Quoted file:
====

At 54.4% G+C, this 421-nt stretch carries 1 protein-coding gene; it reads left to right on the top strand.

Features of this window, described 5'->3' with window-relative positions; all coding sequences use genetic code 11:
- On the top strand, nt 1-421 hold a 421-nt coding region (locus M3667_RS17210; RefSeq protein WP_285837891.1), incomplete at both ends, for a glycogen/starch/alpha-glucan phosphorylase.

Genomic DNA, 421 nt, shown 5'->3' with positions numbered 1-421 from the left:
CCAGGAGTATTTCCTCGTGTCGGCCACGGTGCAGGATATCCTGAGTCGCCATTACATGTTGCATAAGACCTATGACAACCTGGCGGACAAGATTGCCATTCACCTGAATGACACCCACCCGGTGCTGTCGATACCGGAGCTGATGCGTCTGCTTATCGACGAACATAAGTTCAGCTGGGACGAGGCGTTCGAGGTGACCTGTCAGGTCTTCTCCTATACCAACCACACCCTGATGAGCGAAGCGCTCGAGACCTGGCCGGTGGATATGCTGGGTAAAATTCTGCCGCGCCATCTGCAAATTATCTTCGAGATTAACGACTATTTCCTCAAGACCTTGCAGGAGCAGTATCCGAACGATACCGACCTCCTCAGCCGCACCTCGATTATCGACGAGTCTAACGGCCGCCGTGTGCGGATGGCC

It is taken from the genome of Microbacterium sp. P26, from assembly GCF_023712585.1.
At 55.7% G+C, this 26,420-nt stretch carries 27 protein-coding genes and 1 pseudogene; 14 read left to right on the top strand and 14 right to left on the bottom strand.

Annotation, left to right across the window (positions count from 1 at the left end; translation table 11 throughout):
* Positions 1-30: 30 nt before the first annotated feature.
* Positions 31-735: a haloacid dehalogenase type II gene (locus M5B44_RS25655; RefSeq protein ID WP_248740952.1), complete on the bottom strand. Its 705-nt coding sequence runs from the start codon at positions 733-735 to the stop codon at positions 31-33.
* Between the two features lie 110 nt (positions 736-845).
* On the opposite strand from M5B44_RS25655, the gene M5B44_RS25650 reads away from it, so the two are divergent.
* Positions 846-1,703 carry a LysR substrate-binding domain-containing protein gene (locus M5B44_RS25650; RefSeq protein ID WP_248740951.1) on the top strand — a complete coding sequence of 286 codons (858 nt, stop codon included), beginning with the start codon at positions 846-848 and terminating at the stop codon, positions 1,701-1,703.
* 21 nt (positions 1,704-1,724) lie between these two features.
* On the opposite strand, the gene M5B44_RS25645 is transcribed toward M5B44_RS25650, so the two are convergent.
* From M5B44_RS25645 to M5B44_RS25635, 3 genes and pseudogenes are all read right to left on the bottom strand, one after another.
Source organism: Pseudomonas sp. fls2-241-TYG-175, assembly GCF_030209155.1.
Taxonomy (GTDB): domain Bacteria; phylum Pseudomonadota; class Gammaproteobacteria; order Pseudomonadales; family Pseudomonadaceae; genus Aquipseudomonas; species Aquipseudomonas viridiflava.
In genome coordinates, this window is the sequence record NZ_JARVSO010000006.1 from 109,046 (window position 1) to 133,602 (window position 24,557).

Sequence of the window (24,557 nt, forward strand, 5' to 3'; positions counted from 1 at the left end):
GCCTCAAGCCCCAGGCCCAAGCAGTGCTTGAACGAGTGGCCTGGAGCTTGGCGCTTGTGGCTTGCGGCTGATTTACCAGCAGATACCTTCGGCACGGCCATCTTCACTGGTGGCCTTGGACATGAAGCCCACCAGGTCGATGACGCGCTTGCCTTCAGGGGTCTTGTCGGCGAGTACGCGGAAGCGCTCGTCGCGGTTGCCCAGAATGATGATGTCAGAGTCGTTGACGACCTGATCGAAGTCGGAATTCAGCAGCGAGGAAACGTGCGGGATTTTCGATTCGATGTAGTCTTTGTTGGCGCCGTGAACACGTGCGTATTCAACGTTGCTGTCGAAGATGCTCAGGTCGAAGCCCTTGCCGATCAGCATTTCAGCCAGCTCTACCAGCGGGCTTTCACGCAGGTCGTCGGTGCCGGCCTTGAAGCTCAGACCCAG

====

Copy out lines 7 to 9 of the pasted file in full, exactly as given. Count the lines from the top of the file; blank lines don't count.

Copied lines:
At 55.7% G+C, this 26,420-nt stretch carries 27 protein-coding genes and 1 pseudogene; 14 read left to right on the top strand and 14 right to left on the bottom strand.

Annotation, left to right across the window (positions count from 1 at the left end; translation table 11 throughout):
* Positions 1-30: 30 nt before the first annotated feature.